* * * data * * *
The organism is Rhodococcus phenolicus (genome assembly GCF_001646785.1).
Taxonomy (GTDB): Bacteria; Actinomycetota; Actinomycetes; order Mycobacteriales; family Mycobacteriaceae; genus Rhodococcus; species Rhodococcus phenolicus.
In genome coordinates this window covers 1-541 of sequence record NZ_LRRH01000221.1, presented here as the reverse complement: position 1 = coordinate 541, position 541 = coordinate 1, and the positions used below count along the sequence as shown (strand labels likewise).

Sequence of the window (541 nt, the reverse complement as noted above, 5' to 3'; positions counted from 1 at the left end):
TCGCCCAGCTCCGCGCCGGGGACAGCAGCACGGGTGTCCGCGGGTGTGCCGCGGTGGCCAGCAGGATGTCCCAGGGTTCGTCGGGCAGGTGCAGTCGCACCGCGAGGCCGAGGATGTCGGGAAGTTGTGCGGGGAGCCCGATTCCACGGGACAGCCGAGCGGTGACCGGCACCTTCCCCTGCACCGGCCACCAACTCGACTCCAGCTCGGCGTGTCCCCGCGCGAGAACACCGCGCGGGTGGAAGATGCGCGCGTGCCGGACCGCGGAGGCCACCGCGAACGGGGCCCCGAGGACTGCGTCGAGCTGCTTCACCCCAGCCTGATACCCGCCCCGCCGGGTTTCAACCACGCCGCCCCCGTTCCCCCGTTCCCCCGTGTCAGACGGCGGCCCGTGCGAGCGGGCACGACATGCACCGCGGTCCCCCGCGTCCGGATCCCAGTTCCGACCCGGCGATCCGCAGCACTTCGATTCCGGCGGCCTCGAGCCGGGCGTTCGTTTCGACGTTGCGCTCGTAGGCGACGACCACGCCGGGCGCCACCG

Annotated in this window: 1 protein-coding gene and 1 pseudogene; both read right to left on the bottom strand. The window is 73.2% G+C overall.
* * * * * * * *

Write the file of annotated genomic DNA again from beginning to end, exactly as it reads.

The organism is Rhodococcus phenolicus (genome assembly GCF_001646785.1).
Taxonomy (GTDB): Bacteria; Actinomycetota; Actinomycetes; order Mycobacteriales; family Mycobacteriaceae; genus Rhodococcus; species Rhodococcus phenolicus.
In genome coordinates this window covers 1-541 of sequence record NZ_LRRH01000221.1, presented here as the reverse complement: position 1 = coordinate 541, position 541 = coordinate 1, and the positions used below count along the sequence as shown (strand labels likewise).

Sequence of the window (541 nt, the reverse complement as noted above, 5' to 3'; positions counted from 1 at the left end):
TCGCCCAGCTCCGCGCCGGGGACAGCAGCACGGGTGTCCGCGGGTGTGCCGCGGTGGCCAGCAGGATGTCCCAGGGTTCGTCGGGCAGGTGCAGTCGCACCGCGAGGCCGAGGATGTCGGGAAGTTGTGCGGGGAGCCCGATTCCACGGGACAGCCGAGCGGTGACCGGCACCTTCCCCTGCACCGGCCACCAACTCGACTCCAGCTCGGCGTGTCCCCGCGCGAGAACACCGCGCGGGTGGAAGATGCGCGCGTGCCGGACCGCGGAGGCCACCGCGAACGGGGCCCCGAGGACTGCGTCGAGCTGCTTCACCCCAGCCTGATACCCGCCCCGCCGGGTTTCAACCACGCCGCCCCCGTTCCCCCGTTCCCCCGTGTCAGACGGCGGCCCGTGCGAGCGGGCACGACATGCACCGCGGTCCCCCGCGTCCGGATCCCAGTTCCGACCCGGCGATCCGCAGCACTTCGATTCCGGCGGCCTCGAGCCGGGCGTTCGTTTCGACGTTGCGCTCGTAGGCGACGACCACGCCGGGCGCCACCG

Annotated in this window: 1 protein-coding gene and 1 pseudogene; both read right to left on the bottom strand. The window is 73.2% G+C overall.